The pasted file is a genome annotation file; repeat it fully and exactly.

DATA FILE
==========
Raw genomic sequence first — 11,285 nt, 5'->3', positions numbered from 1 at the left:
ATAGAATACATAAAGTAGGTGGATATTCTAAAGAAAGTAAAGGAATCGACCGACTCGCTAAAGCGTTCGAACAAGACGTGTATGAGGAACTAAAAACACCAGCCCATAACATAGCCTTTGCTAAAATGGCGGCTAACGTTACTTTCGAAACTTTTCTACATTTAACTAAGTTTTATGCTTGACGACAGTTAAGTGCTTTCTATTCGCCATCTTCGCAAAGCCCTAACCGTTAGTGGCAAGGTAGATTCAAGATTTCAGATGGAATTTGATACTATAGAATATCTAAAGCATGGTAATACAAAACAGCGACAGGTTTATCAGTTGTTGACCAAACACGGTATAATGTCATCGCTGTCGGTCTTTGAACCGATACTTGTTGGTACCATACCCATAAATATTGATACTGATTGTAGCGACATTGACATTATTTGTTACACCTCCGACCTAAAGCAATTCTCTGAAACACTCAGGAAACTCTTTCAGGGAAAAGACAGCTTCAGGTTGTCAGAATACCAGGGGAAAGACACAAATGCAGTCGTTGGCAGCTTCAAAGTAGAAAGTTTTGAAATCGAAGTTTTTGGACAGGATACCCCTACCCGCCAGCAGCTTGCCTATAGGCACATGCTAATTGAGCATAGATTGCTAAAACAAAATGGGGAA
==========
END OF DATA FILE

Raw genomic sequence first — 11,285 nt, 5'->3', positions numbered from 1 at the left:
ATAGAATACATAAAGTAGGTGGATATTCTAAAGAAAGTAAAGGAATCGACCGACTCGCTAAAGCGTTCGAACAAGACGTGTATGAGGAACTAAAAACACCAGCCCATAACATAGCCTTTGCTAAAATGGCGGCTAACGTTACTTTCGAAACTTTTCTACATTTAACTAAGTTTTATGCTTGACGACAGTTAAGTGCTTTCTATTCGCCATCTTCGCAAAGCCCTAACCGTTAGTGGCAAGGTAGATTCAAGATTTCAGATGGAATTTGATACTATAGAATATCTAAAGCATGGTAATACAAAACAGCGACAGGTTTATCAGTTGTTGACCAAACACGGTATAATGTCATCGCTGTCGGTCTTTGAACCGATACTTGTTGGTACCATACCCATAAATATTGATACTGATTGTAGCGACATTGACATTATTTGTTACACCTCCGACCTAAAGCAATTCTCTGAAACACTCAGGAAACTCTTTCAGGGAAAAGACAGCTTCAGGTTGTCAGAATACCAGGGGAAAGACACAAATGCAGTCGTTGGCAGCTTCAAAGTAGAAAGTTTTGAAATCGAAGTTTTTGGACAGGATACCCCTACCCGCCAGCAGCTTGCCTATAGGCACATGCTAATTGAGCATAGATTGCTAAAACAAAATGGGGAA